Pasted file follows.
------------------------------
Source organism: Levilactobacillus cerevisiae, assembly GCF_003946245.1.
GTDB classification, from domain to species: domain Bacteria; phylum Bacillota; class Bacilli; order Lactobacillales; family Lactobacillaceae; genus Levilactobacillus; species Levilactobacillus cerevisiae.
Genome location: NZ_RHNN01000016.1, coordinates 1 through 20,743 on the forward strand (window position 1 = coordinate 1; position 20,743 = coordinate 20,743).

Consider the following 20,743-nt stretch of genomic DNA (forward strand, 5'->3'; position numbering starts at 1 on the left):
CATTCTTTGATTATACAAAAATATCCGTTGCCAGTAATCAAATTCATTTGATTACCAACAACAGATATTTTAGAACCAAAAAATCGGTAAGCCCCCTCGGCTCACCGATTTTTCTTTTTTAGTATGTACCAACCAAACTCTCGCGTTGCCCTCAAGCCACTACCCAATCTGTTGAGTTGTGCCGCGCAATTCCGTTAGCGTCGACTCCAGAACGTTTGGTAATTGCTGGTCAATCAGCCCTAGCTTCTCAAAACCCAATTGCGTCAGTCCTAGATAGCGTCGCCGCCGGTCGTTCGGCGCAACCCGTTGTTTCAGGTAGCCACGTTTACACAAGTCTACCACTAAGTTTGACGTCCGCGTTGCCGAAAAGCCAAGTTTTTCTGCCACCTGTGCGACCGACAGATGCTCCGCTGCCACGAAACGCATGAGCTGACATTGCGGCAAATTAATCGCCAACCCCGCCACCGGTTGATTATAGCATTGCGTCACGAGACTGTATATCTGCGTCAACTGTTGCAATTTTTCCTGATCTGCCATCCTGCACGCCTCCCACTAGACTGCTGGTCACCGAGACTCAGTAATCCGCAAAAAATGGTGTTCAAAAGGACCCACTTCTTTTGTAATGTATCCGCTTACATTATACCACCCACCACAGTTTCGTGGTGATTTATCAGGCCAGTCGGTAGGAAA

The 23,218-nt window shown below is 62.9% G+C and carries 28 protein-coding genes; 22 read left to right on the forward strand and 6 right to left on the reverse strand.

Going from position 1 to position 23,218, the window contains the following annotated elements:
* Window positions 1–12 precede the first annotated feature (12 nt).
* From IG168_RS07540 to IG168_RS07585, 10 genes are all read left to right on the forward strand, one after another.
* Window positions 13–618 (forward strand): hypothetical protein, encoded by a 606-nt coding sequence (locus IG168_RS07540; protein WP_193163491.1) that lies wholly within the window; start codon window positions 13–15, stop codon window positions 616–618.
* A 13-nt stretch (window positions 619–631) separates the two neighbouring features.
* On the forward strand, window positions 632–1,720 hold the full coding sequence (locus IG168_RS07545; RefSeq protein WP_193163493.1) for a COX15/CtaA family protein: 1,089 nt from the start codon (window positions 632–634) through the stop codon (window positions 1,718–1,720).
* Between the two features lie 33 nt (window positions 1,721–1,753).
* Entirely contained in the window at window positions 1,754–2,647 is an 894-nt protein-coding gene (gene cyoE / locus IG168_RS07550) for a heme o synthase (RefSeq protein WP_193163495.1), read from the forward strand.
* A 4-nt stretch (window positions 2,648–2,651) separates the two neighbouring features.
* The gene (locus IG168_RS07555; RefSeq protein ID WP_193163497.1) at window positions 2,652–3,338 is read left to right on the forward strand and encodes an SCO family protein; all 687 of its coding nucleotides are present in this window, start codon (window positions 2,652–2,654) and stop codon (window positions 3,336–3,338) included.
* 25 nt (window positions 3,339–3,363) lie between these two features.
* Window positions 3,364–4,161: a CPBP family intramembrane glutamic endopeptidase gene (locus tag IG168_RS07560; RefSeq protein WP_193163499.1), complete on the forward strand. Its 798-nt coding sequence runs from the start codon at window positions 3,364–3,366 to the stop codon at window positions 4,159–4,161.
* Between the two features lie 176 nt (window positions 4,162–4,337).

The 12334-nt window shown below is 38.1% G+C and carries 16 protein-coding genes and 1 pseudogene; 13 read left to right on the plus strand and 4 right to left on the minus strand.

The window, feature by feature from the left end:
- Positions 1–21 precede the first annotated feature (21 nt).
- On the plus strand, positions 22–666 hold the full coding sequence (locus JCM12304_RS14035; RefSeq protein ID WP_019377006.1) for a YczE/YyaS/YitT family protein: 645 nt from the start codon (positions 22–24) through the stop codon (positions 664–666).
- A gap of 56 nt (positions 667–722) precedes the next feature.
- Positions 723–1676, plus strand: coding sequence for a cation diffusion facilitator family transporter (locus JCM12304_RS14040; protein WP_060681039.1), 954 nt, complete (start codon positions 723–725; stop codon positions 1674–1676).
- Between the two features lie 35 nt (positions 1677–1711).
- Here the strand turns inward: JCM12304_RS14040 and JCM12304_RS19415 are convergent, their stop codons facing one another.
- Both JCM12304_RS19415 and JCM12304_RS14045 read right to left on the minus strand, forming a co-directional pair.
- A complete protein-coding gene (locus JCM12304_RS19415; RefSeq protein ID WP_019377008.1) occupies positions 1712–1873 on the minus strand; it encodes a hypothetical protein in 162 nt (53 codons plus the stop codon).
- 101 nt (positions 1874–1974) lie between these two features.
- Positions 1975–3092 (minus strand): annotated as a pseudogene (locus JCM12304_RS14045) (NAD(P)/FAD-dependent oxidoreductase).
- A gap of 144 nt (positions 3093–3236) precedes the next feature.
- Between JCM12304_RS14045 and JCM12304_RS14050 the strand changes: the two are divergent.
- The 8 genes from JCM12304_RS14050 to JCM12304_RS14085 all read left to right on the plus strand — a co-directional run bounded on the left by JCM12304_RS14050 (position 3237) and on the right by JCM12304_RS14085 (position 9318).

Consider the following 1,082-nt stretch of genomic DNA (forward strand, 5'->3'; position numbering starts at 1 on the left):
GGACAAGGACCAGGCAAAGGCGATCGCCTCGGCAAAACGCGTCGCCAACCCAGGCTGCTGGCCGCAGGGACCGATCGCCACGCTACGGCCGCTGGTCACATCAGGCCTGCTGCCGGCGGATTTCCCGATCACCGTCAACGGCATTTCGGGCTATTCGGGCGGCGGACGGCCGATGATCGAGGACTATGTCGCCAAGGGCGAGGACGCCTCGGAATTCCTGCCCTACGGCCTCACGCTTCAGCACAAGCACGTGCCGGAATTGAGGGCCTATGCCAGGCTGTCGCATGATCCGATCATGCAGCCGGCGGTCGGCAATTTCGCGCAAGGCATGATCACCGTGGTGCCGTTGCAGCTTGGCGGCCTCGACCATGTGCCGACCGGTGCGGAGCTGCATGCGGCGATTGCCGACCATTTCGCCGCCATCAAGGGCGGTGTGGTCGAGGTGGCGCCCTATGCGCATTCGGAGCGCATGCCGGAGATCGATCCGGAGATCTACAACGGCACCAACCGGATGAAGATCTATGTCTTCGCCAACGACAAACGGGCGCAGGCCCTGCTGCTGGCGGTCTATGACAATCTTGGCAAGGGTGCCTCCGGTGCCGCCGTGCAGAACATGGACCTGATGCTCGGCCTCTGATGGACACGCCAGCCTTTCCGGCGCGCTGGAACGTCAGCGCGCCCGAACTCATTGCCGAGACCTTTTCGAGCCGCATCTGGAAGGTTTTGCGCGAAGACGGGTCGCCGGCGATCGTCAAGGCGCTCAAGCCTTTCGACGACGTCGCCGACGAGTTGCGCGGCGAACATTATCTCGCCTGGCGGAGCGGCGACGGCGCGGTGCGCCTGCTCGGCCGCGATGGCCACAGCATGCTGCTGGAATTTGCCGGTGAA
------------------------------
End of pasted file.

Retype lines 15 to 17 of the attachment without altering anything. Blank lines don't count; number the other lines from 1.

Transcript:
* A 4-nt stretch (window positions 2,648–2,651) separates the two neighbouring features.
* The gene (locus IG168_RS07555; RefSeq protein ID WP_193163497.1) at window positions 2,652–3,338 is read left to right on the forward strand and encodes an SCO family protein; all 687 of its coding nucleotides are present in this window, start codon (window positions 2,652–2,654) and stop codon (window positions 3,336–3,338) included.
* 25 nt (window positions 3,339–3,363) lie between these two features.